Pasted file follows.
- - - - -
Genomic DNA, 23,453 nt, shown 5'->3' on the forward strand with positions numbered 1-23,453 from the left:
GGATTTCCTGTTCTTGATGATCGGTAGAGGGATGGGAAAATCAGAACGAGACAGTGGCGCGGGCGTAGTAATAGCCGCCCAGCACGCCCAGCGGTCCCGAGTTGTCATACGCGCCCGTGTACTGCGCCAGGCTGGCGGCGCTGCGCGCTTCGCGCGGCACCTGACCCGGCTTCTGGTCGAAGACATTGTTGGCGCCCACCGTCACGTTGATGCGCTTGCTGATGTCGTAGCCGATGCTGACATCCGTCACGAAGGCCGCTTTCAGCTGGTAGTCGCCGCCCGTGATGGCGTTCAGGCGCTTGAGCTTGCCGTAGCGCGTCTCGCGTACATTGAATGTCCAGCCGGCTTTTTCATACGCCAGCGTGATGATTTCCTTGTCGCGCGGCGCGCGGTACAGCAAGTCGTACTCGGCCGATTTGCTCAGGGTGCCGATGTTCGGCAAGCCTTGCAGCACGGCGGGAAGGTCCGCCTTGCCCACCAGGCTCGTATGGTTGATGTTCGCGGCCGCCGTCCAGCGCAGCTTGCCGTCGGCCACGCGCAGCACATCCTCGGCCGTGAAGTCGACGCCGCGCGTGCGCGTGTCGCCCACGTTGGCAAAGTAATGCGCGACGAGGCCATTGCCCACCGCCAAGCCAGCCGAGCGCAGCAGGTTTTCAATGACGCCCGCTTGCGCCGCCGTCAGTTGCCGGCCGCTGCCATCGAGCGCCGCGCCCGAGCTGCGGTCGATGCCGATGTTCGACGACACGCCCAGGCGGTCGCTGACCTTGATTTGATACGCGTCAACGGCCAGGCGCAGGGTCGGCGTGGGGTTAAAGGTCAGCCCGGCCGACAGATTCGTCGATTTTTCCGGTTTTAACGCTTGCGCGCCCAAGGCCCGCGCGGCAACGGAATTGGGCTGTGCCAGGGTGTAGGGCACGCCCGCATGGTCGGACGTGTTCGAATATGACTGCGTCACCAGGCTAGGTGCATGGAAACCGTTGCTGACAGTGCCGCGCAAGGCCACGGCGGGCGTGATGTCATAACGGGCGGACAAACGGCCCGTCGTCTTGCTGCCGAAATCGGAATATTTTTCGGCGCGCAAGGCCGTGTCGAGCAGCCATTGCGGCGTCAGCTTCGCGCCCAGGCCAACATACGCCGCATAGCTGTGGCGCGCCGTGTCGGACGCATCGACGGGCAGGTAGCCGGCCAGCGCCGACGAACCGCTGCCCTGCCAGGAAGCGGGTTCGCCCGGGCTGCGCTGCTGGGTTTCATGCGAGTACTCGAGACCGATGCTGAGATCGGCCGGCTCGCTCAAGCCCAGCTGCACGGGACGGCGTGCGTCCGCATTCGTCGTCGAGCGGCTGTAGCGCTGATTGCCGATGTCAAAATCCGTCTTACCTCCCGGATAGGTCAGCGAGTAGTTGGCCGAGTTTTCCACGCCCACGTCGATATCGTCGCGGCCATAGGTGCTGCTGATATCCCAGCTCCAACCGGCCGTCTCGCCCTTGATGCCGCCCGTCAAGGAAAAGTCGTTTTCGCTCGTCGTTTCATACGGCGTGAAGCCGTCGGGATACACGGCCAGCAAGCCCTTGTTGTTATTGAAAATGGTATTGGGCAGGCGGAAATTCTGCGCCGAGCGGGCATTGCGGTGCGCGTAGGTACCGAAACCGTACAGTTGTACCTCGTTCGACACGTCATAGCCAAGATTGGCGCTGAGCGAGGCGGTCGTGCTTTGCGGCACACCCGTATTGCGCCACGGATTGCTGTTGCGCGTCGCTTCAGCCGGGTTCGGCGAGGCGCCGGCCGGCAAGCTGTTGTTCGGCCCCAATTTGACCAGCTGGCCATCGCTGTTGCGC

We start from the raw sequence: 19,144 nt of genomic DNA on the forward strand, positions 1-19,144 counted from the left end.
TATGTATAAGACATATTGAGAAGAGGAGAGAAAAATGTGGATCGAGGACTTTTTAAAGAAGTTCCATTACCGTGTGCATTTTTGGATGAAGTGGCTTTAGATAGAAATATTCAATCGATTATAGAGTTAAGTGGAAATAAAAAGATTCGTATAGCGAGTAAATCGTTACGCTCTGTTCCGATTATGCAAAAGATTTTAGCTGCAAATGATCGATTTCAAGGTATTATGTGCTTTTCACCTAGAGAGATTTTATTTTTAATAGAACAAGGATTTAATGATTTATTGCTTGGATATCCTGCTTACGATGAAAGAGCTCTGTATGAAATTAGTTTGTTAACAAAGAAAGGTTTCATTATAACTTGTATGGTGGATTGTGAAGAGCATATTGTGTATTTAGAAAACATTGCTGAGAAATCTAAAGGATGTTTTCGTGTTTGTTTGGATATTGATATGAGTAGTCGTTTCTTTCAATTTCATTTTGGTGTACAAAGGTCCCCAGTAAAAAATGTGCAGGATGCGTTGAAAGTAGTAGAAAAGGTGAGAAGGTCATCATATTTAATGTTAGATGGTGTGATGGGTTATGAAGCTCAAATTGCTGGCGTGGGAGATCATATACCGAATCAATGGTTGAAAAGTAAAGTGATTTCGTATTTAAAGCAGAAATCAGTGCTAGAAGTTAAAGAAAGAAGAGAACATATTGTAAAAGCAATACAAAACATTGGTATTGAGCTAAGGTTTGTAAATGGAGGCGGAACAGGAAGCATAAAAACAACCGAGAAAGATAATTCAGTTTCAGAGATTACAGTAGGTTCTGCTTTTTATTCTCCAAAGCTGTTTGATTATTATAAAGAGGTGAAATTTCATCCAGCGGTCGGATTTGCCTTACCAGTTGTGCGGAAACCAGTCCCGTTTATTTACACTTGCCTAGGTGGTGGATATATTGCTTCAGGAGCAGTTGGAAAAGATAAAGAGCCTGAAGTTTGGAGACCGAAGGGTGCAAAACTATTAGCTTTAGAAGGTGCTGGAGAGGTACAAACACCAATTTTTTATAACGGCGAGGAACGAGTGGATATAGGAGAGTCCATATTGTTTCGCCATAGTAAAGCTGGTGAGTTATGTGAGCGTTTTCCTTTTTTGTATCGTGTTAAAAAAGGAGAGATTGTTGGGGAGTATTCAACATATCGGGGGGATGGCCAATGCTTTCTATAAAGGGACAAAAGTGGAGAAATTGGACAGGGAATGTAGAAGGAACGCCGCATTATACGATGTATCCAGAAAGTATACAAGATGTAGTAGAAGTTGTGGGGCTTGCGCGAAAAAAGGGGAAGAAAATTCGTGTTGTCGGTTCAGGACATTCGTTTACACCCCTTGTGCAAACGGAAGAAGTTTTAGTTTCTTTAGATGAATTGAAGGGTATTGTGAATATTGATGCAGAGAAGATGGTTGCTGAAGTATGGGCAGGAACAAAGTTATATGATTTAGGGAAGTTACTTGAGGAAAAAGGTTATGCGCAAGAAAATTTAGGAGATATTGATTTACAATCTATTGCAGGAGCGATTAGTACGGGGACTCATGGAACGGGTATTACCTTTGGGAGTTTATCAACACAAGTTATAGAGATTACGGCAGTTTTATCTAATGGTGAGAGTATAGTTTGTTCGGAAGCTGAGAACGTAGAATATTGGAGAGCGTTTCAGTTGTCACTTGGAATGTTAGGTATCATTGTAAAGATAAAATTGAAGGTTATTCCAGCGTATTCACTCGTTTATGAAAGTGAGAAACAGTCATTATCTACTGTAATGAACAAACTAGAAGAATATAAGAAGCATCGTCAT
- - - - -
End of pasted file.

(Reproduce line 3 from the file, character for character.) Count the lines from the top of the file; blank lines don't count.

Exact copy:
We start from the raw sequence: 19,144 nt of genomic DNA on the forward strand, positions 1-19,144 counted from the left end.